C – Ascorbic Acid

D - Cholecalciferol (D3), Ergocalciferol (D2)

E - Tocopherols, Tocotrienols

K - Phylloquinone, Menaquinones


















Other trace minerals

Chapter 4 – The Body’ Natural Ability to Store Micronutrients




51% of the Earth’s land mass today is used to feed the ever growing human population. In the mid-80s of last century it became clear that overuse of the land has led to the exhaustion of a few critical microelements essential for our lives and normal functioning. The scientific community has been working overtime to address this problem.

As a result of this collective effort, since 1990 several global interventions have been made in an effort to enrich the common types of food with vitamin A, zinc, iron and iodine – micronutrients that weren’t present in their optimal levels in crops and other food sources. This is done through the fortification of processed food but also by adding fortified fertilizers to crops. The latter showed the most promising results and today every crop around the globe is using fortified fertilizers to provide plants with essential trace elements but also with micronutrients essential for humans.

What made this simple improvement possible was a food chain. You enrich the plant, animals eat the plant, and humans then eat the animal or eat the plant and ingest all the fortified nutrients in the process. Scientists took advantage of technological advances and started to fortify processed foods also.

The latest research indicates that the problem of nutrient deficient food has been solved even in developing countries. Today every food source contains optimal levels of those four micronutrients.

But that doesn’t seem to stop pharmaceutical companies from pushing their products through profit-driven marketing in areas that do not have any need for additional supplementation of micronutrients.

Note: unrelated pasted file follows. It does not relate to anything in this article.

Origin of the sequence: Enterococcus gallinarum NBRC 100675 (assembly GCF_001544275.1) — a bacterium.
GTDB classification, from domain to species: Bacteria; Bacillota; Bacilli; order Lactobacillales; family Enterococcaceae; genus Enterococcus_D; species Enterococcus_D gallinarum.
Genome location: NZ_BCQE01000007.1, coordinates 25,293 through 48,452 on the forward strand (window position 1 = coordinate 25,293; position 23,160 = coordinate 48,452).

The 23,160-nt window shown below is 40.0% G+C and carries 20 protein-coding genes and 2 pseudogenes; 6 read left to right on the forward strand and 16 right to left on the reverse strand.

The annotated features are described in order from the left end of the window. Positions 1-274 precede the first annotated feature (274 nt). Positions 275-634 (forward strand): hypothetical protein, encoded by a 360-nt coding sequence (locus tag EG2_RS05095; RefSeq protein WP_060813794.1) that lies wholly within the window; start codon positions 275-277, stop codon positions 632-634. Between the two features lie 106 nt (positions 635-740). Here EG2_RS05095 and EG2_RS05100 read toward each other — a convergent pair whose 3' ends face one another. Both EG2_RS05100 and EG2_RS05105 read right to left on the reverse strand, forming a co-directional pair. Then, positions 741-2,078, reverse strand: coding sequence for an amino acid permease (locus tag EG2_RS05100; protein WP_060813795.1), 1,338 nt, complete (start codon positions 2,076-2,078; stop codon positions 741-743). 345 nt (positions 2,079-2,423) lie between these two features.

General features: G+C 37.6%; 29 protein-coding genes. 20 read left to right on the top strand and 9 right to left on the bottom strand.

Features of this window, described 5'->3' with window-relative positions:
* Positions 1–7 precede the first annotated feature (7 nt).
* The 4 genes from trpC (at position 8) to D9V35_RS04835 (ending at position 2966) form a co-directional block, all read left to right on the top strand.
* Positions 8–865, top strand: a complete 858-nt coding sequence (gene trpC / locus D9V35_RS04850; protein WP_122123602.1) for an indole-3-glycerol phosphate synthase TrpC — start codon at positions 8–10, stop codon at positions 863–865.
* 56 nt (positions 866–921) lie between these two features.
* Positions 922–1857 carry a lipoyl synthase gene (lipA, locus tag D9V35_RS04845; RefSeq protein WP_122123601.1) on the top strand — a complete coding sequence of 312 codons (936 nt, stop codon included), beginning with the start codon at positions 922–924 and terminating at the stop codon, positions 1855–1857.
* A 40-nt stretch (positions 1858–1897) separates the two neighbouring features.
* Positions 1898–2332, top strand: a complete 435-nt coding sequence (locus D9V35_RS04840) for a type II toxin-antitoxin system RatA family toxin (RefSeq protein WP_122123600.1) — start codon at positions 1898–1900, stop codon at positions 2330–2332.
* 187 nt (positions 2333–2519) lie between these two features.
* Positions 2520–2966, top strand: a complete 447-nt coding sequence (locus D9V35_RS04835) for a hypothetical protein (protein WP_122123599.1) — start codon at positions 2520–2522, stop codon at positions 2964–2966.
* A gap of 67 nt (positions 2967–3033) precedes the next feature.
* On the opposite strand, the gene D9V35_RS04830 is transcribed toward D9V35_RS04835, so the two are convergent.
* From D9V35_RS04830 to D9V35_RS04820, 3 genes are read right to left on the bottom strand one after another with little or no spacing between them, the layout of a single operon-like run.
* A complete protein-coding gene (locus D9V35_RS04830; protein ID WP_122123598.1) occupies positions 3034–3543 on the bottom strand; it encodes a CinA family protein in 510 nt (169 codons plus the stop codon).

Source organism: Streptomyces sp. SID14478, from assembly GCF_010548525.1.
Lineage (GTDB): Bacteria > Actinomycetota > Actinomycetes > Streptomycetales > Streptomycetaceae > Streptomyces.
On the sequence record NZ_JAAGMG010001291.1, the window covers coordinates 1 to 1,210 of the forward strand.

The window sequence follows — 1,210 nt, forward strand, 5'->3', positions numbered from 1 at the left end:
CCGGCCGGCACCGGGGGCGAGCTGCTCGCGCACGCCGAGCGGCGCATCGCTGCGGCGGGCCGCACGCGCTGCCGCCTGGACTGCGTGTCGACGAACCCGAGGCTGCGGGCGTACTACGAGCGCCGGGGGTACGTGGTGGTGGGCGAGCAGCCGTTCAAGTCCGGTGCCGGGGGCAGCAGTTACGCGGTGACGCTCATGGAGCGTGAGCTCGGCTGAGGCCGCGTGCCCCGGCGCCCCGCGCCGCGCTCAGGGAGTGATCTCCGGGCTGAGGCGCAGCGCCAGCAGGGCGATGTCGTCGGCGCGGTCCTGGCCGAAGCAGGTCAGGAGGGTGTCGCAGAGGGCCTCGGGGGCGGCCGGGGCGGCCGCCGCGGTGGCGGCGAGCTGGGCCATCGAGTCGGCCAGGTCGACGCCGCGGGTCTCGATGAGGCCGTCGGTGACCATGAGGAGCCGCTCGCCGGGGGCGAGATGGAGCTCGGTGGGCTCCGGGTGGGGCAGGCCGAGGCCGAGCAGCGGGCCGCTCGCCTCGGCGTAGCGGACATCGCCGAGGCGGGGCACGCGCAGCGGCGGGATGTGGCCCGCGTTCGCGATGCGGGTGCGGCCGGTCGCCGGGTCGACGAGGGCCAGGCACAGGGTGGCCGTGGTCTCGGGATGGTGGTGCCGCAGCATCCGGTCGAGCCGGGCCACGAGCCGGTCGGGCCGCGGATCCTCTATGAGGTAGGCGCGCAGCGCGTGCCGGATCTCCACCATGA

Companies have created a lot of buzz about the need for vitamin and mineral supplementation. On the wings of their marketing success the supplement industry has been thriving over the last two decades. And forward looking predictions show continued great sales potential for them. The marketing behind the many available products does not discriminate. There are products ranging from those for newborn babies, adolescents, adults, athletes and senior citizens that claim vitamin fortification.

At first glance it looks like hype. And when we see hype, we have to be cautious. If history has taught us anything it is that hype is a common sociological sign of misinformation.

In 2014, in the US alone there were close to 152 million units sold of different vitamin and mineral supplements. Most of them were targeting a condition specific market such as health and highly focused illnesses, aging and active lifestyle. The active lifestyle population is the primary objective of this book.

Those who are healthy, and who don’t spend significantly larger quantities of energy and live more or less sedentary lives while feeding on the traditional Western diet consisting of meat, vegetables, dairy products and fruits don’t have to supplement with additional micronutrients.

However, those who are involved in